Load Balancing in the Cloud

Posted on Tue 05 June 2018 in writing • Tagged with NGINX, Books

Load Balancing in the Cloud, Practical Solutions with NGINX and AWS, published by O'REILLY Free Download: Load Balancing in the Cloud, Practical Solutions with NGINX and AWS. The use of redundant servers has long been a solution for meeting sudden spikes in demand, machine failures, and outages. Cloud services greatly reduce the cost and hassle of provisioning redundant equipment and load balancers and give you the ability to deal with separate network, application, and client-side loads. But today there are many options to consider, and you have to determine which cloud service (or services) will meet your unique needs.


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AWS Batch

Posted on Fri 13 April 2018 in aws • Tagged with aws, boto, cloudformation, lambda, batch

A walk through of setting up AWS Batch. This simple POC demonstrates a fan in fan out workflow, AWS Batch managed environments, S3 triggers, Lambda and all the CloudFormation to hook it together. This is example of the Amazon Batch Service to deploy an example batch workflow. This example is meant to be a deployable artifact POC. This example will use CloudFormation, AWS Lambda, Docker, AWS Batch, and an S3 bucket trigger. The batch workflow created in this example is not a prescription for how batch processing should be done but merely an example. In this example all of the jobs for the workflow are scheduled at once. In doing so your scheduler could pass environment variables or change the command of each job to instruct the jobs where to store data, and where to expect data. Another approach would be to, have processing jobs schedule their dependent jobs, instructing those dependent jobs where to find the data that they produced. There are many ways batch processing can be utilized, this is simply an example.


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cfn-boto-interface

Posted on Thu 12 April 2018 in aws • Tagged with aws, boto, cloudformation, lambda

Lambda Function that provides a direct interface to boto3 from CloudFormation as a structured object. I often find myself writing custom resources for things that either are not yet supported by CloudFormation, or for things that seem like they will never be supported, like a lookup. Often these custom resources are just a few boto3 calls that create, update, and delete a given resource. I has started to look at spot fleets for running ECS clusters after the pricing model changed in March 2018. The EC2 Launch Template was not supported at that time and neither was the ability to use EC2 Launch Templates with a Spot Fleet built by CloudFormation. With that challenge I figured I had a couple custom resources to build and I thought about how I could abstract that as much as possible, and I think I found it. I decided to build a direct interface to boto3 through CloudFormation.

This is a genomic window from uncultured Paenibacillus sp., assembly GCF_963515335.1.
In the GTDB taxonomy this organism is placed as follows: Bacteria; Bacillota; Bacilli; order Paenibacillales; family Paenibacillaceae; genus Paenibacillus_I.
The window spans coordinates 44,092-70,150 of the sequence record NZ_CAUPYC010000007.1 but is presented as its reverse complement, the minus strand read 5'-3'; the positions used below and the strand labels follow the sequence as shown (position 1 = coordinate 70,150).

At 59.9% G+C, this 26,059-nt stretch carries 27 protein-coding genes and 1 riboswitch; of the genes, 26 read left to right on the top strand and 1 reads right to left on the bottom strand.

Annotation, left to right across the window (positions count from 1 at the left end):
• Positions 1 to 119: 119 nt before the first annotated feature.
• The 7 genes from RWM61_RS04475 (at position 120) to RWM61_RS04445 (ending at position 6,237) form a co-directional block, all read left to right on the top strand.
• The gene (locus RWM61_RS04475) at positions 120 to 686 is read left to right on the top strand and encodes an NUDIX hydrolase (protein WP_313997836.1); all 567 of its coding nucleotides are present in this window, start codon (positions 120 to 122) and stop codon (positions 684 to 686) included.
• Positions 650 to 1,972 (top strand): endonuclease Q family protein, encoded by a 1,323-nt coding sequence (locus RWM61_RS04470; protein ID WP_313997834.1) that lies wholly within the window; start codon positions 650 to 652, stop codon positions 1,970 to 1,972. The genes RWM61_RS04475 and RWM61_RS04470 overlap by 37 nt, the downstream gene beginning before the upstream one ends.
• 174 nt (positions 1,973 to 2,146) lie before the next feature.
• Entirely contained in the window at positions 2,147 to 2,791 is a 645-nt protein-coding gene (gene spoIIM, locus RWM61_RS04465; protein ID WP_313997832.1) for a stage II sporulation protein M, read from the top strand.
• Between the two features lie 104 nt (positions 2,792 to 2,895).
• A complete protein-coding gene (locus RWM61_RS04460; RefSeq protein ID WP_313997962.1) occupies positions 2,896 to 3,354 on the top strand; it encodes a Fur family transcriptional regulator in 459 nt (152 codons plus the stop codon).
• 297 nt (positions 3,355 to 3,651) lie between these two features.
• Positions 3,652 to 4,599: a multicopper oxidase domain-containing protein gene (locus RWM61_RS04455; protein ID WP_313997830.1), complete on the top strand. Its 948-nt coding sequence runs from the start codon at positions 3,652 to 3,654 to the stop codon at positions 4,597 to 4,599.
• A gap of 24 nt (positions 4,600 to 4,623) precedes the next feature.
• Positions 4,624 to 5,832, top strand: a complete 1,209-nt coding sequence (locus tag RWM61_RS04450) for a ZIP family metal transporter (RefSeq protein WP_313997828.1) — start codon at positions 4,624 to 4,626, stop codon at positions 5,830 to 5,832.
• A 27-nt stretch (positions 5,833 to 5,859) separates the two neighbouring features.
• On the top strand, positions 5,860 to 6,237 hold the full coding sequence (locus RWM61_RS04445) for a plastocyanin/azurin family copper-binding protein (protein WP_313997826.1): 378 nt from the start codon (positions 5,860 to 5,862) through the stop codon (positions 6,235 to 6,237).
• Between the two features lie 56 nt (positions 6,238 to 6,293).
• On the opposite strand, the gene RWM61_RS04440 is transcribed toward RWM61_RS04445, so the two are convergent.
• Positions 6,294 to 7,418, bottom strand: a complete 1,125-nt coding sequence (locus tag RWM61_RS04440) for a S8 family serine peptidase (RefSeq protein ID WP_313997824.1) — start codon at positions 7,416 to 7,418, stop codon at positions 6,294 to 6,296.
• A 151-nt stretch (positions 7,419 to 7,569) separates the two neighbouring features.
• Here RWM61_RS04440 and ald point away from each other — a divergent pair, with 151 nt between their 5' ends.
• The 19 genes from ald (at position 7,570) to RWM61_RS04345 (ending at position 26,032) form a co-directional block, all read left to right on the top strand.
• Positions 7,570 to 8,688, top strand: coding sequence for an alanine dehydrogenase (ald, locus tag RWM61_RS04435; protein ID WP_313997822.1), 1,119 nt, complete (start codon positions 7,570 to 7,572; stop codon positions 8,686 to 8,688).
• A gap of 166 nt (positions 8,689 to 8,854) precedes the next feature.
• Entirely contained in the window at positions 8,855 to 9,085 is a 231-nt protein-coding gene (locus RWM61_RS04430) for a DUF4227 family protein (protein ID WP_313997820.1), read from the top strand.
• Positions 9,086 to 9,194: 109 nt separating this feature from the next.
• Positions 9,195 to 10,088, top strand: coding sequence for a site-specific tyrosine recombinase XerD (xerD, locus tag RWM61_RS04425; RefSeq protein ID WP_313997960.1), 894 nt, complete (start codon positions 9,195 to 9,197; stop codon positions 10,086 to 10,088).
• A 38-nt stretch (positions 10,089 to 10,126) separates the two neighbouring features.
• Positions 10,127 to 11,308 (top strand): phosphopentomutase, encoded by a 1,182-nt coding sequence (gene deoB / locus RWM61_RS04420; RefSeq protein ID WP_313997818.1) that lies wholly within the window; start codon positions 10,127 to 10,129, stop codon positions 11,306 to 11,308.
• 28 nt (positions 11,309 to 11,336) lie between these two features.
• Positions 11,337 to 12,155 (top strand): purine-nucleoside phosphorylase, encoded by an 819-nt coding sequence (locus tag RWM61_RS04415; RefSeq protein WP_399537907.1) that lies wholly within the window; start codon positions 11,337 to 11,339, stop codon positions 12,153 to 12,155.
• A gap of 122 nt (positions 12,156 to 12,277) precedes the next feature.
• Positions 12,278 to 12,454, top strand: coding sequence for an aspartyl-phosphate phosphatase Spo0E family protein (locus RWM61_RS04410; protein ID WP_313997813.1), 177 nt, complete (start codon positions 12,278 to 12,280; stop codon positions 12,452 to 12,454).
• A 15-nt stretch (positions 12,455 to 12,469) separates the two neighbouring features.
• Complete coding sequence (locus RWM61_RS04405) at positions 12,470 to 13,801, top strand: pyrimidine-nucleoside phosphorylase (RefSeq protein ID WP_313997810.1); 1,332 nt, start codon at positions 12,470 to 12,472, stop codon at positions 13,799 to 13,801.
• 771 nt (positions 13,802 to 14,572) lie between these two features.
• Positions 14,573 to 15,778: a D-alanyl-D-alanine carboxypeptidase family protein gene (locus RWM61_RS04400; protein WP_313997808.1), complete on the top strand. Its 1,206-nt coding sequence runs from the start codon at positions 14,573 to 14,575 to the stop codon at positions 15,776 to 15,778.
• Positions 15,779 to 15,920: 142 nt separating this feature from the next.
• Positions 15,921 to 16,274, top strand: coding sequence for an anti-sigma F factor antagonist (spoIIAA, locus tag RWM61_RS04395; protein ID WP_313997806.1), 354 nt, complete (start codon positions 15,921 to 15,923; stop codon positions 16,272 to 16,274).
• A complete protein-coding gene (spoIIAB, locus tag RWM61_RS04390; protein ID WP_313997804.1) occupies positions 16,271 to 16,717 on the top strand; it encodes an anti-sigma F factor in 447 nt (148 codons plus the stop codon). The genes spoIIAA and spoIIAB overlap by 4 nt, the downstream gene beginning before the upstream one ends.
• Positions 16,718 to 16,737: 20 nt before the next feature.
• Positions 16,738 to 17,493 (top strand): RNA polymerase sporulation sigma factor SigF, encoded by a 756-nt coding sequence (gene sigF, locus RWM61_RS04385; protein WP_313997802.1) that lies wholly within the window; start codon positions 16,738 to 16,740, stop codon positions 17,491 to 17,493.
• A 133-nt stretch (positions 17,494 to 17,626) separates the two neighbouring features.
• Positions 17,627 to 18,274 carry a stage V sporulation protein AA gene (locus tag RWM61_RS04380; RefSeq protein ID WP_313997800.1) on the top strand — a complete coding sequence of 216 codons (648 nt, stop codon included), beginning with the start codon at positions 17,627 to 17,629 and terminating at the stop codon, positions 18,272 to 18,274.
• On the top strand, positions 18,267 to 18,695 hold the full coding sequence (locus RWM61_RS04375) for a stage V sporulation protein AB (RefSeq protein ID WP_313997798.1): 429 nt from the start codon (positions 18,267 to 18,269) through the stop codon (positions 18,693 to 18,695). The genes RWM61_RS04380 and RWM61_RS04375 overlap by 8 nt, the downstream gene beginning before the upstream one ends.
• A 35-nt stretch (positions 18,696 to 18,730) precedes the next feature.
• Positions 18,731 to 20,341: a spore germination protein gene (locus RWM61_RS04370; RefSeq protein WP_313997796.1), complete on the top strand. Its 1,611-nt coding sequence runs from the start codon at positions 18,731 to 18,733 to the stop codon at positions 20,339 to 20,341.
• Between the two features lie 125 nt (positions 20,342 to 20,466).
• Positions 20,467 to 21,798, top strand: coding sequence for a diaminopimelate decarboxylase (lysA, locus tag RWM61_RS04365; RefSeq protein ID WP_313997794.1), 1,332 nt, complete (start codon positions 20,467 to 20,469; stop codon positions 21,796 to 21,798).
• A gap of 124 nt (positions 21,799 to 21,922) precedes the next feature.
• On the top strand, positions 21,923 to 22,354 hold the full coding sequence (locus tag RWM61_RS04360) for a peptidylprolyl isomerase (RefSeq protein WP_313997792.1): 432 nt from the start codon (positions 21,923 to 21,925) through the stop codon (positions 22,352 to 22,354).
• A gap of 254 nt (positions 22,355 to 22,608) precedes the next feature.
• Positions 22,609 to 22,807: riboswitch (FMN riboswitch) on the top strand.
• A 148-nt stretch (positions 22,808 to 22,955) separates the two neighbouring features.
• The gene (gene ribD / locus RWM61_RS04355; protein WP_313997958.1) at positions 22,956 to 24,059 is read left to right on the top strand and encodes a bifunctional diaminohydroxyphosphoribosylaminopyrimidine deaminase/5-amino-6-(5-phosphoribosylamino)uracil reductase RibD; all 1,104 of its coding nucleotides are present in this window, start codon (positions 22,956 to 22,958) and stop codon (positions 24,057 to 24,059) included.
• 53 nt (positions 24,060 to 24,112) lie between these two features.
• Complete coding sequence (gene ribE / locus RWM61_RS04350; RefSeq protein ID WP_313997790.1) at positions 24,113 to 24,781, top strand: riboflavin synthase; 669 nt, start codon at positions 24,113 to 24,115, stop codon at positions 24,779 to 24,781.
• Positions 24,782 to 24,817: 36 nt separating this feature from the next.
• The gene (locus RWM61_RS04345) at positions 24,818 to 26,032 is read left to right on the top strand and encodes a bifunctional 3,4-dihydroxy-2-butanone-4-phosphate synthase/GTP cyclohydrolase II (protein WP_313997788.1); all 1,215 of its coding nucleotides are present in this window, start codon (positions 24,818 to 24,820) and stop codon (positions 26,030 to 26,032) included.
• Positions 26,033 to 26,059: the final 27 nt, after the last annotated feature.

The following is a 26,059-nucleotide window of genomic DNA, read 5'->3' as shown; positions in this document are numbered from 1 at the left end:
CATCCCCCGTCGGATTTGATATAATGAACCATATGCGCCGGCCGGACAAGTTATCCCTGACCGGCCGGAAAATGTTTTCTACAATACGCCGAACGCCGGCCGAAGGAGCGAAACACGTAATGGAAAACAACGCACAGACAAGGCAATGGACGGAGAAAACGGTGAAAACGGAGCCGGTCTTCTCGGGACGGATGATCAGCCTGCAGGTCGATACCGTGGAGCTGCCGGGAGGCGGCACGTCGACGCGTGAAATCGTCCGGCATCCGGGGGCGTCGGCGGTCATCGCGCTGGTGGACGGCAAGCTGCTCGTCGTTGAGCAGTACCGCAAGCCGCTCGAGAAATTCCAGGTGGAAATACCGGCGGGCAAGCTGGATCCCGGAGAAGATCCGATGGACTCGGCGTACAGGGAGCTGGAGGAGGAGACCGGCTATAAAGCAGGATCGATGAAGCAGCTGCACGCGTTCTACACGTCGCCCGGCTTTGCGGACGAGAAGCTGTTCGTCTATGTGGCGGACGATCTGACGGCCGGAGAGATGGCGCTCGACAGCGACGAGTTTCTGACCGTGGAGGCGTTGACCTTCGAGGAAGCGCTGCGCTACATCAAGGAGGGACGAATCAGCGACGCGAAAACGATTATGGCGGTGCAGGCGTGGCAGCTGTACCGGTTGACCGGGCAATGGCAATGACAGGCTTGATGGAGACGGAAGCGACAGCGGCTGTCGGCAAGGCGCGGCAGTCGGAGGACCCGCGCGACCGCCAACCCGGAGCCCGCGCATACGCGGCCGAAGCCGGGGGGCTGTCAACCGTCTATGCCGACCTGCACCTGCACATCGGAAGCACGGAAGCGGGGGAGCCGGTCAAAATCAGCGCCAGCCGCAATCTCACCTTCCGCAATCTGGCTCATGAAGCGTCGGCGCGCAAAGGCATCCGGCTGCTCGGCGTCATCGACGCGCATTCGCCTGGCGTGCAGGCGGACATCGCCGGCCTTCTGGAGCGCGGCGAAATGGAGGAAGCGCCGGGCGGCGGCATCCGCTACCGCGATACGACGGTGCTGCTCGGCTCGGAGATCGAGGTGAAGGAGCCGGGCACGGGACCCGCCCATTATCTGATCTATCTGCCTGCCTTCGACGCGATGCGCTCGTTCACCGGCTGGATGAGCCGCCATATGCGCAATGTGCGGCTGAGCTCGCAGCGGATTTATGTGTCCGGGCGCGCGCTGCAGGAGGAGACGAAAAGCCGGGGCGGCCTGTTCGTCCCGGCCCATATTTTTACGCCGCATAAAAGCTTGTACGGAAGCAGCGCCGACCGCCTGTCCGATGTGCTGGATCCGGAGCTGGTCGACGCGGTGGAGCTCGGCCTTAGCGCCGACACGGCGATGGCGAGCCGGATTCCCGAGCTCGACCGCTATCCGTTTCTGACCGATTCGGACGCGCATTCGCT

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How and Why, I use Pelican

Posted on Sat 24 March 2018 in site • Tagged with derek

How I built this blog and why I use Pelican. When I initially began writing web applications, I thought "Hey, I'll just build my own blog with ." A few ugly, unused blogs apps later, I realized that this route was too much up front investment. As of recently I've taken it more seriously because I see the value in releasing my content. At one point I had almost broke and said "I'll just toss WordPress into a container. It's got everything I need and a low CapEx." Luckly a co-worker slapped me back to reality, forcing apon me the gravity of what I was saying. Don't get me wrong, WordPress is great. /s For my scenario, the OpEx of running WordPress is too high, and that lowers my return on investment.


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The NGINX Cookbook

Posted on Fri 16 March 2018 in writing • Tagged with NGINX, Books

The NGINX Cookbook, published by O'REILLY. In 2016 I started writing for O'REILLY Media to produce The NGINX Cookbook. This is book was organized and released in three parts. The first part focued on load balancing on the modern web. The second, security and access. Lastly, a part about deployment and operations. This blog is not much more than a reference to the book. You can find the book for free at the link above.


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About Me

Posted on Fri 16 March 2018 in site • Tagged with derek

About Derek DeJonghe: I'm a cloud architect that has been working with cloud technology since 2013. The majority of my career has been spent consulting with companies ranging from startups to enterprise. I've done countless cloud migrations, and I'm good at it. The cloud I've focused my attention on is Amazon Web Services. My background is in programming, I switched to systems and operations early on. Cloud API's allow me to make use of both to produce real business value.


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